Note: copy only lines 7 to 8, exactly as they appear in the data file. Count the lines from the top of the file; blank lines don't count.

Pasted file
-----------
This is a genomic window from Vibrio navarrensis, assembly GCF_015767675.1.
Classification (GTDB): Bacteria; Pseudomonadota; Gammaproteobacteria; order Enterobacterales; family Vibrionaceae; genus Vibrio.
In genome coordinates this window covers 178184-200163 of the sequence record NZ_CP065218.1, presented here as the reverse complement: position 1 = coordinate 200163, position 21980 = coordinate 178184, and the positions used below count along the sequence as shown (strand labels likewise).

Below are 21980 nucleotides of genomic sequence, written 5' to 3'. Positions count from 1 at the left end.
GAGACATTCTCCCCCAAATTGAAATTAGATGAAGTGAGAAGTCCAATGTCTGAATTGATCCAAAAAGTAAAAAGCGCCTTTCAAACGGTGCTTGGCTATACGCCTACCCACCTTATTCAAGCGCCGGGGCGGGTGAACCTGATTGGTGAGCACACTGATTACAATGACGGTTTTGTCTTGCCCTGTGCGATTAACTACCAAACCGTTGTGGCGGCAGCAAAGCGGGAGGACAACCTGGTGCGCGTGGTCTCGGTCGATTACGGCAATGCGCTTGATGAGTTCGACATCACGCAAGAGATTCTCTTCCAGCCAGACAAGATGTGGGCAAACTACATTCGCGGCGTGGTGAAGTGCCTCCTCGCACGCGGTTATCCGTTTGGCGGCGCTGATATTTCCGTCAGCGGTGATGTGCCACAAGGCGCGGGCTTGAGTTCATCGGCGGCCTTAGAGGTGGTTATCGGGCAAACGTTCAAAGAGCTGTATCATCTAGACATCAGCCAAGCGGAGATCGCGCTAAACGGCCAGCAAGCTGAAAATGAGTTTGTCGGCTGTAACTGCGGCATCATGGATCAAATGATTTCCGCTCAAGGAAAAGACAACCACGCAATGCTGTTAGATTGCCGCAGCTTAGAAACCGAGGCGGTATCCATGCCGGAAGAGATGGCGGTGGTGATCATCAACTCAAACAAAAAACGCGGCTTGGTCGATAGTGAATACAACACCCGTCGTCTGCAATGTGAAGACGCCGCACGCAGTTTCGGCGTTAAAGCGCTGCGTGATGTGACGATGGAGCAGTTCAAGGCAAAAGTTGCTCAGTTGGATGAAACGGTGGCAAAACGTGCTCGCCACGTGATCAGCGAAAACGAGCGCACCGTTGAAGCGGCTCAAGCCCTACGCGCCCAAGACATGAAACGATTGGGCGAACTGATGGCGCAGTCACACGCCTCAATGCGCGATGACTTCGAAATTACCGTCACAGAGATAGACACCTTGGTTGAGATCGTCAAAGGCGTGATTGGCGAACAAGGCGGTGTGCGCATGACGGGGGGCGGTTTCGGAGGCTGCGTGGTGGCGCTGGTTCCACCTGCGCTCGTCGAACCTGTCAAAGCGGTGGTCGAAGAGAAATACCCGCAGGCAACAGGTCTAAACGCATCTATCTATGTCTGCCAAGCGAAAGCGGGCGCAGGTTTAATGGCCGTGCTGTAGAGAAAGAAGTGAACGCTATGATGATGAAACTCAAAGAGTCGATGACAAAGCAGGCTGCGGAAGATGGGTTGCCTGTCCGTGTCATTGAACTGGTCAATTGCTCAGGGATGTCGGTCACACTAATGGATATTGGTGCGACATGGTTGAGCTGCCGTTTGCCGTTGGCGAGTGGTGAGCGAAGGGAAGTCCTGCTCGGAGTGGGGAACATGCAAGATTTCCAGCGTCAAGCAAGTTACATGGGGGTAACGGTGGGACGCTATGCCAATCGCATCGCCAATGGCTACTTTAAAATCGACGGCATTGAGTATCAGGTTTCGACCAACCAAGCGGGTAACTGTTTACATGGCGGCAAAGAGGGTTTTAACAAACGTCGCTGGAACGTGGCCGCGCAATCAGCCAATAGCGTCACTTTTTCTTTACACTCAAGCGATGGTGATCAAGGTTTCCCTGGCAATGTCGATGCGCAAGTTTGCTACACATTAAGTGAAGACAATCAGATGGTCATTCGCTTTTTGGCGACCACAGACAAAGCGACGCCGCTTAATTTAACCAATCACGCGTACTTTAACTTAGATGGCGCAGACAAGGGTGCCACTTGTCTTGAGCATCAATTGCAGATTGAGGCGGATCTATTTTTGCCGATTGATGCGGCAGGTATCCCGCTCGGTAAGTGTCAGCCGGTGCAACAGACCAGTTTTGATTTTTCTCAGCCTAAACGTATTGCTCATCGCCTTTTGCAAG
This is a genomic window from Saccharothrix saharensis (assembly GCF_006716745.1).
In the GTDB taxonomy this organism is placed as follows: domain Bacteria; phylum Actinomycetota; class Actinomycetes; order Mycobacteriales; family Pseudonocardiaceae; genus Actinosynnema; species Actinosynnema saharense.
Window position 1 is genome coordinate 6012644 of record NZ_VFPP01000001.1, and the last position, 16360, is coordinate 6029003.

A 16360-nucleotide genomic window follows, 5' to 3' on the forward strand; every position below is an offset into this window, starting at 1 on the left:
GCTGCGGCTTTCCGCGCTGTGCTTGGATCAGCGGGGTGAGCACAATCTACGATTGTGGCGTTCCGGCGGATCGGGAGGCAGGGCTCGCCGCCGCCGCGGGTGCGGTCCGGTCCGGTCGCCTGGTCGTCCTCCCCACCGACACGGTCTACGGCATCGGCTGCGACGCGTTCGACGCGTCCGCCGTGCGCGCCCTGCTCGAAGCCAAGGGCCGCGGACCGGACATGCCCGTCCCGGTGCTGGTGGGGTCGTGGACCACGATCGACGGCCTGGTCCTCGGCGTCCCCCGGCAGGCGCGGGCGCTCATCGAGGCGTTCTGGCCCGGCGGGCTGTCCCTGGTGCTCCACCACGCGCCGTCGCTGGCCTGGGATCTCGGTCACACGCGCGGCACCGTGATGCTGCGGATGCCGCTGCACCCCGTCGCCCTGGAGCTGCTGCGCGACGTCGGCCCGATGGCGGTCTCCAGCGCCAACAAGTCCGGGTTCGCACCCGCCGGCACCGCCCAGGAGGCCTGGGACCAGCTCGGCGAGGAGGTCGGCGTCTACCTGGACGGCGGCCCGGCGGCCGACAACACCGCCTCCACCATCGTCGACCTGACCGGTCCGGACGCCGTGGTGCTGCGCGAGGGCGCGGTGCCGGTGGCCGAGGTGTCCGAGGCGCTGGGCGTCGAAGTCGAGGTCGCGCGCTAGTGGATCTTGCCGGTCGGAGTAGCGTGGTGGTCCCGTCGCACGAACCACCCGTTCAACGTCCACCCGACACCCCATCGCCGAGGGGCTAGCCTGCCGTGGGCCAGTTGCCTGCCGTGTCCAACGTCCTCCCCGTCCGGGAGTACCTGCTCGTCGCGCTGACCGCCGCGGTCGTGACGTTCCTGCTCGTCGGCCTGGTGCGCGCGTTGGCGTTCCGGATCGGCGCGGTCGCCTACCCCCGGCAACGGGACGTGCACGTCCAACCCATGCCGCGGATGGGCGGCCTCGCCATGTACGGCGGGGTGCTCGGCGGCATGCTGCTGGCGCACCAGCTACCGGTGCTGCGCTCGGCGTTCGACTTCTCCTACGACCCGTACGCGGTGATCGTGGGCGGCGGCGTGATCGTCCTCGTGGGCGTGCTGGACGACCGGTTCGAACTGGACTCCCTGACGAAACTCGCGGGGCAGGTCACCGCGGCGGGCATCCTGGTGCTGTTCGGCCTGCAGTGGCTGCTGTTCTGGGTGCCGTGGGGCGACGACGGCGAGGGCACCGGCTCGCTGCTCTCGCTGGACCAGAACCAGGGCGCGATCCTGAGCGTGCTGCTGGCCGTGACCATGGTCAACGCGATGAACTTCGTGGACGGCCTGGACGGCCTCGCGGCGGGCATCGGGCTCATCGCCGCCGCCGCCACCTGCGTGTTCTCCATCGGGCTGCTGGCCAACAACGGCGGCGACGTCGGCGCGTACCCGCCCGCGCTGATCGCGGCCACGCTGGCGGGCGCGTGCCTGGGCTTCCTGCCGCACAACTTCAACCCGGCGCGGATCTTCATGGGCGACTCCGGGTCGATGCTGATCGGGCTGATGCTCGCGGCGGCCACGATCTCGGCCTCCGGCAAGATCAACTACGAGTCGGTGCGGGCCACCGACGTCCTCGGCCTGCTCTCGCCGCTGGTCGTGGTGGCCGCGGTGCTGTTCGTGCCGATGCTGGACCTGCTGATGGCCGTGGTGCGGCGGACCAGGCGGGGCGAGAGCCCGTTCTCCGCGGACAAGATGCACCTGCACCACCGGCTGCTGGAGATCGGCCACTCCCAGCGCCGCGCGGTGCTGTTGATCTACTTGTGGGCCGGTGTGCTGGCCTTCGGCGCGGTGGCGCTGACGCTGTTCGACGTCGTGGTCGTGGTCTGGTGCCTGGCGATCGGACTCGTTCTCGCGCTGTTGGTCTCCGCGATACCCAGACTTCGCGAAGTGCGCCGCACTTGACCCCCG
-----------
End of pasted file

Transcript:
In the GTDB taxonomy this organism is placed as follows: domain Bacteria; phylum Actinomycetota; class Actinomycetes; order Mycobacteriales; family Pseudonocardiaceae; genus Actinosynnema; species Actinosynnema saharense.
Window position 1 is genome coordinate 6012644 of record NZ_VFPP01000001.1, and the last position, 16360, is coordinate 6029003.